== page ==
This year’s election stakes are high, as always. But perhaps no presidential vote in U.S. history was more consequential than that of 1860.
The nation roiled over the issue of slavery. Abraham Lincoln captured the Republican nomination over New York Sen. William Seward, and then took on a divided Democratic Party. His win in November – with less than 40% of the popular vote – prompted the immediate secession of South Carolina, roused the rest of the South, and ushered in the Civil War.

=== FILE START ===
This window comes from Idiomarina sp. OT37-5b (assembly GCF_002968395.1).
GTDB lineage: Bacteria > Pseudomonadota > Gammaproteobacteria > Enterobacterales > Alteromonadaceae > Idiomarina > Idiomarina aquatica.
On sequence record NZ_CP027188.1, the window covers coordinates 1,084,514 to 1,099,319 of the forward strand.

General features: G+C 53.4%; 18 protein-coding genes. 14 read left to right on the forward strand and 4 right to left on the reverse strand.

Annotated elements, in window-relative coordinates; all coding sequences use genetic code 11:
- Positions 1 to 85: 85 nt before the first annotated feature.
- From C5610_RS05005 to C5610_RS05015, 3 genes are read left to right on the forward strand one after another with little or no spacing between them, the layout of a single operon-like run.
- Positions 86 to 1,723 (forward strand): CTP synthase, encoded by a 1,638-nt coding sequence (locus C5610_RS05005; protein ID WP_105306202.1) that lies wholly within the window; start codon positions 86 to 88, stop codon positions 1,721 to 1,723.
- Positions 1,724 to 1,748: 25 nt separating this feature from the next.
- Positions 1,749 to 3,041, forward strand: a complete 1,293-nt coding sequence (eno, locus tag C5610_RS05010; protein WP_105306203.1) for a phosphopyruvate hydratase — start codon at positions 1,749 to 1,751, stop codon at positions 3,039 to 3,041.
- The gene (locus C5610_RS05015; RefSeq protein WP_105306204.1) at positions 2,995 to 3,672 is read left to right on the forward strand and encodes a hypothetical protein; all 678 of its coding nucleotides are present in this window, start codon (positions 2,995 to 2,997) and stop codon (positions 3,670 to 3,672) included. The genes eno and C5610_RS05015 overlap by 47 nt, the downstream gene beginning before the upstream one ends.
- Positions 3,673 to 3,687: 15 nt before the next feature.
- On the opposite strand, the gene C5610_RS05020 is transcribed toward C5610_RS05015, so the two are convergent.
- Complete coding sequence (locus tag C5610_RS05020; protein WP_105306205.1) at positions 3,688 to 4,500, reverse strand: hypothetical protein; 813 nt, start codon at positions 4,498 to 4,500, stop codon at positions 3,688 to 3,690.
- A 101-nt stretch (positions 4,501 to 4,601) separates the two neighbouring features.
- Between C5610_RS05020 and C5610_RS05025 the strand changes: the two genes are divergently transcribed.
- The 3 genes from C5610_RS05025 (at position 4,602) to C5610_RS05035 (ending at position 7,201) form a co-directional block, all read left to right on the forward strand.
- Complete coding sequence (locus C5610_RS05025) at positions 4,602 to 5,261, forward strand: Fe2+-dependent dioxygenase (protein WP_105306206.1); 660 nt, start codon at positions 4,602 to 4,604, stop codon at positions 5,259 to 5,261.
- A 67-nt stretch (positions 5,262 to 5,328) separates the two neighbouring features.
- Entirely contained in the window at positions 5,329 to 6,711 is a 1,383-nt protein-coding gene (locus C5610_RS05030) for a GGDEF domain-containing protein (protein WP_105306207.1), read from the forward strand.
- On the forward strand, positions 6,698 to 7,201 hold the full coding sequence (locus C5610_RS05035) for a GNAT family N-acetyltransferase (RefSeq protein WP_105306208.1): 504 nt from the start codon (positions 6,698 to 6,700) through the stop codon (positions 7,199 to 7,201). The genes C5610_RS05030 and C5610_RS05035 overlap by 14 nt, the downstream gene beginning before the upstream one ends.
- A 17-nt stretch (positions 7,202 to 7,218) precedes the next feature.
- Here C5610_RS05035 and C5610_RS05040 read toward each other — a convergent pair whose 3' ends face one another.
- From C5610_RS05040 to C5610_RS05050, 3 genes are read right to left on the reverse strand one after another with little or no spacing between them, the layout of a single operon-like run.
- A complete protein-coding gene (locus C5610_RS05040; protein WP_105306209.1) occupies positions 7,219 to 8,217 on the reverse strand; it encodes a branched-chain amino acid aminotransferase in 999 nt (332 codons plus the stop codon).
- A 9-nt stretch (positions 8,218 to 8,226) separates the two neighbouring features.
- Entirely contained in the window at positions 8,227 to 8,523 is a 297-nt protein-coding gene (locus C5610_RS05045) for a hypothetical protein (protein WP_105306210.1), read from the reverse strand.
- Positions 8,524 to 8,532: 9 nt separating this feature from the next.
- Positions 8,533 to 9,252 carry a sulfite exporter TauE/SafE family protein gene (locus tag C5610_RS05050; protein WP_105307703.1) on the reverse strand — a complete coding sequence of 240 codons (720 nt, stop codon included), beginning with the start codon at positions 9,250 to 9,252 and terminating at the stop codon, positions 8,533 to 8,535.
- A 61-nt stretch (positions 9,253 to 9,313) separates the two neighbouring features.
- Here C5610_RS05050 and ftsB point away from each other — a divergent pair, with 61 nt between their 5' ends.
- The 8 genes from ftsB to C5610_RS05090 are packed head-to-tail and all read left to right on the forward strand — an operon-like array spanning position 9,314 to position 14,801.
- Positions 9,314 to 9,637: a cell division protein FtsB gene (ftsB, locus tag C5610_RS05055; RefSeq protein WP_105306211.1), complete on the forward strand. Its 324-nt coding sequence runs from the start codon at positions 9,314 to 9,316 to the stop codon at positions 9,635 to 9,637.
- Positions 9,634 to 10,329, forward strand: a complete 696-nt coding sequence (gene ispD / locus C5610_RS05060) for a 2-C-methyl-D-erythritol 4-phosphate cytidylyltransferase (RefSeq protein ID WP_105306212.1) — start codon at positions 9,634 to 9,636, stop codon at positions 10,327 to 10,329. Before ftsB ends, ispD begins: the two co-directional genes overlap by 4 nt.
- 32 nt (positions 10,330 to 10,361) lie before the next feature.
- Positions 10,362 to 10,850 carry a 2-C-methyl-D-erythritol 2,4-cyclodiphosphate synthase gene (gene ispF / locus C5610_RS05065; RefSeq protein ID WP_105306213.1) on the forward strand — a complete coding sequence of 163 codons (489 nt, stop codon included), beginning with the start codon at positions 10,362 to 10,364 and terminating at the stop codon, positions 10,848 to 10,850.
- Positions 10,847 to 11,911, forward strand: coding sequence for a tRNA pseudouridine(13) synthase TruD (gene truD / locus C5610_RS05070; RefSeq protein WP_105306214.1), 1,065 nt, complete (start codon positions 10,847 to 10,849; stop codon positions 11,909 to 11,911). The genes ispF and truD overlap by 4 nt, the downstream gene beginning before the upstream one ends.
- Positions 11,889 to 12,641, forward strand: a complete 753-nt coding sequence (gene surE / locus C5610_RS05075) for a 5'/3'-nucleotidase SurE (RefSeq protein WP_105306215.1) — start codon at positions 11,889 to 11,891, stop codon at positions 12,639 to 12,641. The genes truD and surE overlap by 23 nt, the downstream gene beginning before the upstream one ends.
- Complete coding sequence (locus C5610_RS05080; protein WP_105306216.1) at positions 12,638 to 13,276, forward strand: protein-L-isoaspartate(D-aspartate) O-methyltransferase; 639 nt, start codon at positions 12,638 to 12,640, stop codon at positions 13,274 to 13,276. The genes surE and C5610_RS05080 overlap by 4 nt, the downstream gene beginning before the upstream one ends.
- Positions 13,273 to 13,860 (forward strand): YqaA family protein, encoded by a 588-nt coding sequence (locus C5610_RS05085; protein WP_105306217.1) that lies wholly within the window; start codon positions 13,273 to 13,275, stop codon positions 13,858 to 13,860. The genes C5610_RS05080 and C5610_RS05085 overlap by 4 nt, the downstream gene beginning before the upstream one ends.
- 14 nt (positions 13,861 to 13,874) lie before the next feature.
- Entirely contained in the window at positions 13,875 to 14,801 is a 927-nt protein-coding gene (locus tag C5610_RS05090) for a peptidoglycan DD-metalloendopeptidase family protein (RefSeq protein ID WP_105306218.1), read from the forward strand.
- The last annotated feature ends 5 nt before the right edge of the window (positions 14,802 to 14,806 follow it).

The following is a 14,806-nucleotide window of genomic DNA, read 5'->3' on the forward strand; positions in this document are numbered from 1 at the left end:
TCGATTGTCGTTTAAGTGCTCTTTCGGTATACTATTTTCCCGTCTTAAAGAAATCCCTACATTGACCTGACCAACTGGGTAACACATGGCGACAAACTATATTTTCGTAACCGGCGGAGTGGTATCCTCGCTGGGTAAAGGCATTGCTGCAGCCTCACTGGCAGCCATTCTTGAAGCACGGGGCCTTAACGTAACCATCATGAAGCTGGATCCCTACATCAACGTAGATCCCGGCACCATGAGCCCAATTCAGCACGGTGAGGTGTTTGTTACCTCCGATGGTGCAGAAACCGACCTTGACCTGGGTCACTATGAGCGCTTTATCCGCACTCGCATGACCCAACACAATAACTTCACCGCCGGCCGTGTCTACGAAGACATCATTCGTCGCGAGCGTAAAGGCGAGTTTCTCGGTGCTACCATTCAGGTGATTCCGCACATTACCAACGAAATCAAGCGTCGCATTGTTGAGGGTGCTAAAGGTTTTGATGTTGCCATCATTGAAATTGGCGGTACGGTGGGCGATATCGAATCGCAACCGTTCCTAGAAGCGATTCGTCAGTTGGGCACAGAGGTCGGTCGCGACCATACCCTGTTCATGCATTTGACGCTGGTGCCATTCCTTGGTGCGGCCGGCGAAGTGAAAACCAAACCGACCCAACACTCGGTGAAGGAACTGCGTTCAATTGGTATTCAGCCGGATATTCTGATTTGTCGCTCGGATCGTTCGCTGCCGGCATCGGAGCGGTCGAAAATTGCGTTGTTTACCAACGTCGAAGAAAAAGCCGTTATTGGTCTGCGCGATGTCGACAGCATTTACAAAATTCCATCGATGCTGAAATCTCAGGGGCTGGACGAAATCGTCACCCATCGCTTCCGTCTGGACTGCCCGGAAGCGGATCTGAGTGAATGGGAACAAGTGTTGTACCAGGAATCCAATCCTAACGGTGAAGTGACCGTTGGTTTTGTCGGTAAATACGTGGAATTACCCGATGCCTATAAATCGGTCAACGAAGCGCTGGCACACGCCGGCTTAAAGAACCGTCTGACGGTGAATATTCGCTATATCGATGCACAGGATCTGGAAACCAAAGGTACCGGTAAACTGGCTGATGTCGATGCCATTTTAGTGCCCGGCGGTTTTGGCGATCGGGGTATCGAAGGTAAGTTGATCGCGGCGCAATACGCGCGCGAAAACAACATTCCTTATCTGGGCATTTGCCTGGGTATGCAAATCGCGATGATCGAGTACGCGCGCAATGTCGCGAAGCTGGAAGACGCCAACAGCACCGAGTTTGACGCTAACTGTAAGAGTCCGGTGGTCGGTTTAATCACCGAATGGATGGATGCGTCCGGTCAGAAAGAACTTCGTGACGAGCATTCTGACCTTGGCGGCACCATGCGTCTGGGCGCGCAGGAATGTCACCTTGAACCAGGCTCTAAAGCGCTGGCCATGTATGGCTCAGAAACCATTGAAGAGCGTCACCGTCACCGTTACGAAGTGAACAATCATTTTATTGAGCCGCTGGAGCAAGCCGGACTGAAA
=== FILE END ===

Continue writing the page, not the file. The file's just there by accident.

Jonathan Earle, dean of the Honors College at Louisiana State University and, before that, director of the University of Kansas’ honors program, examines the election-year turning points that yielded our 16th president in a discussion of Earle’s upcoming book Electing Abraham Lincoln. The event is co-presented by the Truman Library Institute and made possible by funding from the Ewing Marion Kauffman Foundation.